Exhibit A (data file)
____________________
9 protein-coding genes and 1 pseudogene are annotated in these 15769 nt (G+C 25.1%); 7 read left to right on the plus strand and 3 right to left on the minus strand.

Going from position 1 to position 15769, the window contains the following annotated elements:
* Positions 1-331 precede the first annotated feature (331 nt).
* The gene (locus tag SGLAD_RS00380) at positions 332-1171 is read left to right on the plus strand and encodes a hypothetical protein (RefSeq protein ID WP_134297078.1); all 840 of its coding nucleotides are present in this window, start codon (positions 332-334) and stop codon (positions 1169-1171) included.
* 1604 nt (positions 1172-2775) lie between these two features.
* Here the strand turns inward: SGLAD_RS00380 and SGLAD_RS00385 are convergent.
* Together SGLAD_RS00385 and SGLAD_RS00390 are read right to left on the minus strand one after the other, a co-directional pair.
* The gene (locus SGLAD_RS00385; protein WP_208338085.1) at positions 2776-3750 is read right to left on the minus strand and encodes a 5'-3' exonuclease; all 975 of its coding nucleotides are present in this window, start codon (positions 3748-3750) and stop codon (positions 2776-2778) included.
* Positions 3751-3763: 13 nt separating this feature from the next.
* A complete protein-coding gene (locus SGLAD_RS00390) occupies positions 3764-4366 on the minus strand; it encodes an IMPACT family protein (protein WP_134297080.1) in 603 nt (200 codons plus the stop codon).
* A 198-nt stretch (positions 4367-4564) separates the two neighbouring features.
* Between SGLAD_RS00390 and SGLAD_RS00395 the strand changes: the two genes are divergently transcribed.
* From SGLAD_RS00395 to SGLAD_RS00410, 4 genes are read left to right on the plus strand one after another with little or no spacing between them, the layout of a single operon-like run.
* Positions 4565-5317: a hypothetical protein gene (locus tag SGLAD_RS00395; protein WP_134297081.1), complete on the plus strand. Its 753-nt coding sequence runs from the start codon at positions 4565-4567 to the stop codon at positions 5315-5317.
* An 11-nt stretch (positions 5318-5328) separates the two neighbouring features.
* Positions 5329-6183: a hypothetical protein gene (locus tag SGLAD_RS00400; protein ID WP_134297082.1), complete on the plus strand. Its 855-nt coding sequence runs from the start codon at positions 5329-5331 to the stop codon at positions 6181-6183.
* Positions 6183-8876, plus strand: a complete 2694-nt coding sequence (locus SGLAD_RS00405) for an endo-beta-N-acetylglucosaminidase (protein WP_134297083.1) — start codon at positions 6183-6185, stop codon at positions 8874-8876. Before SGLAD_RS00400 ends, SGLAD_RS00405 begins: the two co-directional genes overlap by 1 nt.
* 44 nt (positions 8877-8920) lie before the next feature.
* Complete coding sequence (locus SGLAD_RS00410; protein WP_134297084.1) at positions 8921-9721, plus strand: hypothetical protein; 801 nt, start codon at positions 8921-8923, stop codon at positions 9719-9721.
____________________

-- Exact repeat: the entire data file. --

9 protein-coding genes and 1 pseudogene are annotated in these 15769 nt (G+C 25.1%); 7 read left to right on the plus strand and 3 right to left on the minus strand.

Going from position 1 to position 15769, the window contains the following annotated elements:
* Positions 1-331 precede the first annotated feature (331 nt).
* The gene (locus tag SGLAD_RS00380) at positions 332-1171 is read left to right on the plus strand and encodes a hypothetical protein (RefSeq protein ID WP_134297078.1); all 840 of its coding nucleotides are present in this window, start codon (positions 332-334) and stop codon (positions 1169-1171) included.
* 1604 nt (positions 1172-2775) lie between these two features.
* Here the strand turns inward: SGLAD_RS00380 and SGLAD_RS00385 are convergent.
* Together SGLAD_RS00385 and SGLAD_RS00390 are read right to left on the minus strand one after the other, a co-directional pair.
* The gene (locus SGLAD_RS00385; protein WP_208338085.1) at positions 2776-3750 is read right to left on the minus strand and encodes a 5'-3' exonuclease; all 975 of its coding nucleotides are present in this window, start codon (positions 3748-3750) and stop codon (positions 2776-2778) included.
* Positions 3751-3763: 13 nt separating this feature from the next.
* A complete protein-coding gene (locus SGLAD_RS00390) occupies positions 3764-4366 on the minus strand; it encodes an IMPACT family protein (protein WP_134297080.1) in 603 nt (200 codons plus the stop codon).
* A 198-nt stretch (positions 4367-4564) separates the two neighbouring features.
* Between SGLAD_RS00390 and SGLAD_RS00395 the strand changes: the two genes are divergently transcribed.
* From SGLAD_RS00395 to SGLAD_RS00410, 4 genes are read left to right on the plus strand one after another with little or no spacing between them, the layout of a single operon-like run.
* Positions 4565-5317: a hypothetical protein gene (locus tag SGLAD_RS00395; protein WP_134297081.1), complete on the plus strand. Its 753-nt coding sequence runs from the start codon at positions 4565-4567 to the stop codon at positions 5315-5317.
* An 11-nt stretch (positions 5318-5328) separates the two neighbouring features.
* Positions 5329-6183: a hypothetical protein gene (locus tag SGLAD_RS00400; protein ID WP_134297082.1), complete on the plus strand. Its 855-nt coding sequence runs from the start codon at positions 5329-5331 to the stop codon at positions 6181-6183.
* Positions 6183-8876, plus strand: a complete 2694-nt coding sequence (locus SGLAD_RS00405) for an endo-beta-N-acetylglucosaminidase (protein WP_134297083.1) — start codon at positions 6183-6185, stop codon at positions 8874-8876. Before SGLAD_RS00400 ends, SGLAD_RS00405 begins: the two co-directional genes overlap by 1 nt.
* 44 nt (positions 8877-8920) lie before the next feature.
* Complete coding sequence (locus SGLAD_RS00410; protein WP_134297084.1) at positions 8921-9721, plus strand: hypothetical protein; 801 nt, start codon at positions 8921-8923, stop codon at positions 9719-9721.